The value of the deal hasn't been disclosed, but according to Mercury's website the company invests in businesses with an enterprise value (market value) of $50m to $200m.
The rapid growth of the sector – which includes for-profits like IVHQ, religious organisations and charities – has brought increased scrutiny, particularly of orphanage volunteering.
A survey released last year by the Cambodian Government, with support from Unicef, found that as many as 79 per cent of the estimated 16,500 children living in 406 residential care institutions still had a parent, with families encouraged to send their children to relieve a financial burden, and the orphanages run as businesses.
The increase has come as tourism grows and the number of orphans in the country drops as it recovers from the horrors of the Khmer Rouge, invasion and an AIDS epidemic.
Noting global research on the detrimental effects of institutional care, the report found "the proliferation of residential care in Cambodia has gone unabated".
"Almost all [orphanages] are funded by individuals from overseas. As a result, many centres turn to orphanage tourism to attract more donors, fueling a system that exposes children to risk," the report stated.
Based on the findings, the Cambodian Government has set a target of returning 30 per cent of children in residential care to their families by this year.
Harry Potter author JK Rowling, who runs a charity aiming to end the institutionalisation of children, has attacked orphanage voluntourism as "treating poor children as opportunities to enhance Westerners' CVs".
Friends International and Unicef launched a hard-hitting "children are not tourist attractions" campaign, with posters showing Cambodian kids locked in a glass museum case, while Western tourists snap pictures.
The world's largest school-based volunteer organisation, World Challenge, announced in September it would end orphanage trips, and for-profit companies including Projects Abroad and Intrepid Travel have made the same move.
IVHQ kept sending volunteers to orphanages, and published a strong defence of the practice by its founder. In the September 2016 blog, Radcliffe said sweeping generalisations were being made, based on the unethical behaviour of a small few, or "assumptions on the needs of a community based on [critics'] own western belief or culture".
"This would be an easy fight for us to walk away from…but that's not right…not all orphanages are run by bogeymen out to exploit children or volunteers," Radcliffe wrote.
The blog remains on IVHQ's website with no update, and the company still advertises orphanage placements. However, in a response to the Weekend Herald, Brown said the company decided last year to phase out the placements. That would be done over the next 12 months.
"While it is only a small number of IVHQ's placements (less than 5 per cent globally) we feel this transition needs to take time to be done responsibly, while limiting the potential negative impact our decision has on our trusted partners and the communities they support."
One orphanage that took IVHQ volunteers, Our Home in Phnom Penh, shut after its director, Hang Vibol, was arrested and later convicted in February 2016 of sexually abusing children in his care.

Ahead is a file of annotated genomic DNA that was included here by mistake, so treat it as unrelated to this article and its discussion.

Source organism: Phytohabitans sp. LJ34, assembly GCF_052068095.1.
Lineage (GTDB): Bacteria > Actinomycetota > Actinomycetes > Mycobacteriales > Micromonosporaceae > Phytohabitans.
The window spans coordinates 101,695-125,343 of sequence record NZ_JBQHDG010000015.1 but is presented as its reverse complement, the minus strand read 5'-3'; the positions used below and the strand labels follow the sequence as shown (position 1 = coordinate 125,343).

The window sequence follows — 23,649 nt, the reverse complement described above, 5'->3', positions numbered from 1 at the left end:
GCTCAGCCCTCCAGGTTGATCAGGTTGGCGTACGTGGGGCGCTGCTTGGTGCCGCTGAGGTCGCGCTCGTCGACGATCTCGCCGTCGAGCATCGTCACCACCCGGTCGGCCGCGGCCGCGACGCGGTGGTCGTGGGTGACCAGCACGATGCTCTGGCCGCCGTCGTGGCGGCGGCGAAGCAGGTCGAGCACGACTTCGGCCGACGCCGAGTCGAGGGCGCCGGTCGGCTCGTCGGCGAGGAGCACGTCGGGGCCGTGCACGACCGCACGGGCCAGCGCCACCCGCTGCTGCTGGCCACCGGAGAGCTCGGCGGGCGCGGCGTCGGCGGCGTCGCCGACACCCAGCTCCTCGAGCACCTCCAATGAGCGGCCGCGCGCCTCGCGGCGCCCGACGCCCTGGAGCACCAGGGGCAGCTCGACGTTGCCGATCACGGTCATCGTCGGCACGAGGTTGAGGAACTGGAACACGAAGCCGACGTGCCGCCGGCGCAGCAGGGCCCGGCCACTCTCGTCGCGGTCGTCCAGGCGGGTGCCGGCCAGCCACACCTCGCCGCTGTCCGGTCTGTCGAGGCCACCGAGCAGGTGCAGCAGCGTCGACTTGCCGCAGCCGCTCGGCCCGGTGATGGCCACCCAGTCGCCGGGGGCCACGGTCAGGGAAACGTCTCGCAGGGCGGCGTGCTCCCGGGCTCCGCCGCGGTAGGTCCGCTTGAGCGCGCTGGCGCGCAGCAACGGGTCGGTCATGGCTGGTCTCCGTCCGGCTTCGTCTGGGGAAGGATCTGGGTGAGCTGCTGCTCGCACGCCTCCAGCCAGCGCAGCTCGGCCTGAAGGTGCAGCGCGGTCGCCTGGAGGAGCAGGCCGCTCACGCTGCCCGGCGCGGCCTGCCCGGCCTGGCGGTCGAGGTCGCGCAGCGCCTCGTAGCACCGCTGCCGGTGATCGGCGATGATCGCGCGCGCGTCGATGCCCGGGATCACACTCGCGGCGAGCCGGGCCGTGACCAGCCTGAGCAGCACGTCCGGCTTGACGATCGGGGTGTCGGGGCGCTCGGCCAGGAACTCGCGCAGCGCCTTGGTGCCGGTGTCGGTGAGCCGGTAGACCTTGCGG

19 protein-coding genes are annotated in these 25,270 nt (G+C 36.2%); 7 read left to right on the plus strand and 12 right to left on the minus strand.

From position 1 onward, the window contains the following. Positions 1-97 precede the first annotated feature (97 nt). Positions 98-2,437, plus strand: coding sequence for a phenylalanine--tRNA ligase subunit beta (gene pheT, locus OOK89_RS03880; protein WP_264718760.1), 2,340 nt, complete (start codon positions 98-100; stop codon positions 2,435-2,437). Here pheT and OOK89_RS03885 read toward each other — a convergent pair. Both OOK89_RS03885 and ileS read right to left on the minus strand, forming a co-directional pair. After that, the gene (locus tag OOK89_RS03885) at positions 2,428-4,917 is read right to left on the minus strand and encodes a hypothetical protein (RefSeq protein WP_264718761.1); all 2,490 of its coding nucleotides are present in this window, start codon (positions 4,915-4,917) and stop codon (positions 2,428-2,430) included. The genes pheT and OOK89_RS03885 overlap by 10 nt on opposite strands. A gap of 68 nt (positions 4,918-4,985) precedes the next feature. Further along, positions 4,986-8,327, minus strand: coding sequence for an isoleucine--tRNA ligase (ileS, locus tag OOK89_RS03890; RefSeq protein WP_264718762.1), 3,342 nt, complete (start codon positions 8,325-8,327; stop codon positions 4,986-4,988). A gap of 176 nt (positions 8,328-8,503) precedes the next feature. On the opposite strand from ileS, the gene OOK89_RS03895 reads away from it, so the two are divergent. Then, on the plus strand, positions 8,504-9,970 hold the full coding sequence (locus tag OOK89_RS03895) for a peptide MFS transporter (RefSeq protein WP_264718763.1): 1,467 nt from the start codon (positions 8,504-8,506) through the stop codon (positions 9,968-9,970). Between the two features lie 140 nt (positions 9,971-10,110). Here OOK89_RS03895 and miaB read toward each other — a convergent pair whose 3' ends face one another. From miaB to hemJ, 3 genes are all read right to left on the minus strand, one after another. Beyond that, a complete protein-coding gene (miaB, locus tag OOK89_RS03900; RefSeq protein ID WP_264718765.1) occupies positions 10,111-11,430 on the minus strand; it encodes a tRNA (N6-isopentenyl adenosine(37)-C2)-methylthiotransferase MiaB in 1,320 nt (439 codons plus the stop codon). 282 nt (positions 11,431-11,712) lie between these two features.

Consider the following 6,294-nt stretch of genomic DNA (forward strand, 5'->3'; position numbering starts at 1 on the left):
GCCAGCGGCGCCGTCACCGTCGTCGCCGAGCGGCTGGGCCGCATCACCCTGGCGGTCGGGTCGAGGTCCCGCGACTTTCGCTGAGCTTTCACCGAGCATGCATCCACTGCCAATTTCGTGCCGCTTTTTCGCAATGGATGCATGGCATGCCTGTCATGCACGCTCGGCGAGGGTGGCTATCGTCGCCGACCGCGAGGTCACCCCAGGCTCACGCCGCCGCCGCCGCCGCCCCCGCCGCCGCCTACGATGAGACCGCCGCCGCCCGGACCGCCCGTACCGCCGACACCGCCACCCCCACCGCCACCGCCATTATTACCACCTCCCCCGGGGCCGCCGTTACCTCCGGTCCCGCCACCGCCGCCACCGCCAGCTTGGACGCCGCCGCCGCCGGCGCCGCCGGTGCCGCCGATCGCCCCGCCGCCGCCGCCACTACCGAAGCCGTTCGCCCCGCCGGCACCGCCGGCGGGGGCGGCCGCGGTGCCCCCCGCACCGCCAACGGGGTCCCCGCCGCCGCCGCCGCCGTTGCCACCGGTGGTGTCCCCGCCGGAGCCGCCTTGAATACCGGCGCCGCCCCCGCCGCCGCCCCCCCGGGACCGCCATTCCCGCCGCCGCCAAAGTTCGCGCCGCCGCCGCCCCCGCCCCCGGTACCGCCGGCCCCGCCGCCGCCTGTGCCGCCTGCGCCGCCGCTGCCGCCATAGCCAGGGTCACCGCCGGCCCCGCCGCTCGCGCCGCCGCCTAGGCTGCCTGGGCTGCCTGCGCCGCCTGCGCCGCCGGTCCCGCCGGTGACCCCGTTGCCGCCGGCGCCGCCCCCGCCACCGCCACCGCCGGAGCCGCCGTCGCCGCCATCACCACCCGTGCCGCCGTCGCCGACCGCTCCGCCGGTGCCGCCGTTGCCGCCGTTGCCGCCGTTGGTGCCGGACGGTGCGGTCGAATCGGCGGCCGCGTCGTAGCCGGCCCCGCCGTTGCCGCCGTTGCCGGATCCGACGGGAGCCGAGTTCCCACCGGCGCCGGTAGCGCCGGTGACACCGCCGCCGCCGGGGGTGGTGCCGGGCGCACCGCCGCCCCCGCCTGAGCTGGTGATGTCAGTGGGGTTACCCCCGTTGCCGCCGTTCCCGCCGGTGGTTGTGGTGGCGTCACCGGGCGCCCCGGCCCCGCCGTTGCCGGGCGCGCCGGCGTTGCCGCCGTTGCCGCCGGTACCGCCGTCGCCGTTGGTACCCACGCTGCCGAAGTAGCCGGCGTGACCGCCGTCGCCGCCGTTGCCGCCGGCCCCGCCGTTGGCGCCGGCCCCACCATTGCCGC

Ryan Coquilla, a 35-year-old visual designer based in San Jose, volunteered at Our Home from January to April 2013, after signing up with IVHQ. He said he didn't see Vibol interact with children, and the director focused on fundraising.
"He mentioned a few money transfer sites…asking volunteers for money almost seemed like business as usual for him."
The volunteers were told Our Home had lost funding when a large donor pulled out. Teachers' salaries were cut, and some staff faced a costly commute from outside the city.
"Fewer and fewer started showing up. I remember one day where I was the only one there. All the children were just playing in their respective classrooms, and relatively well behaved. But, I was the only one there," Coquilla said.
"My whole time at Our Home, I never had the opportunity to teach with a local teacher. That would have been very beneficial since I really had no idea what I was doing."
Despite those issues, Coquilla said he made lasting friendships with people from around the world, and gained a love of Cambodia and its people.
"I don't necessarily think IVHQ is a bad thing, but it's very superficial…they just pretty much connect you to the local organisation and then become hands-off afterwards."
IVHQ says it never had a direct relationship with Our Home, and the local NGO that places its volunteers in Cambodia stopped sending people there several years ago because quality standards were not met. Regular reviews of placements and accommodation are carried out.
The Weekend Herald also spoke to former IVHQ volunteers in Kenya, who started a Facebook group to document their experiences, saying the company had deleted posts on its own social media channels.
Jennifer Schoell was placed in Nakuru in January 2014 for orphanage work, and said she and another volunteer had their placement fees refunded after problems.
These included having no access to running water, electricity or a functioning toilet after their host family moved out of town during their stay, and having little to do at the orphanage except wash dishes.
In Kenya, Schoell met another IVHQ volunteer from Australia, who raised $2000 for the medical treatment of a 4-year-old. In a review posted online, the volunteer alleged a worker at the orphanage kept the money, splitting it with a government physiotherapist.
In a response to the review, IVHQ appeared to confirm the theft, but said it came after its guidelines were breached: "unfortunately, in this case, the donations were handed over without the involvement of our local staff".
Brown said IVHQ worked hard to make sure volunteers had the right expectations before leaving home, with detailed information and training covering everything from how to stay safe, to how to manage requests for donations and be a responsible volunteer.
High safety standards were reflected by a 95/100 average grade from volunteer reviews across independent websites, he said.
A survey of recent reviews for IVHQ's Cambodia programmes on GoOverseas.com shows the vast majority are positive, with titles such as "An incredible experience" and "Do it!", although in August 2016 IVHQ acknowledged improvements with its NGO placements were needed after a volunteer was told her help wasn't needed.
Incomprehension was the reaction when Eilidh Thorburn told her mother about her latest research.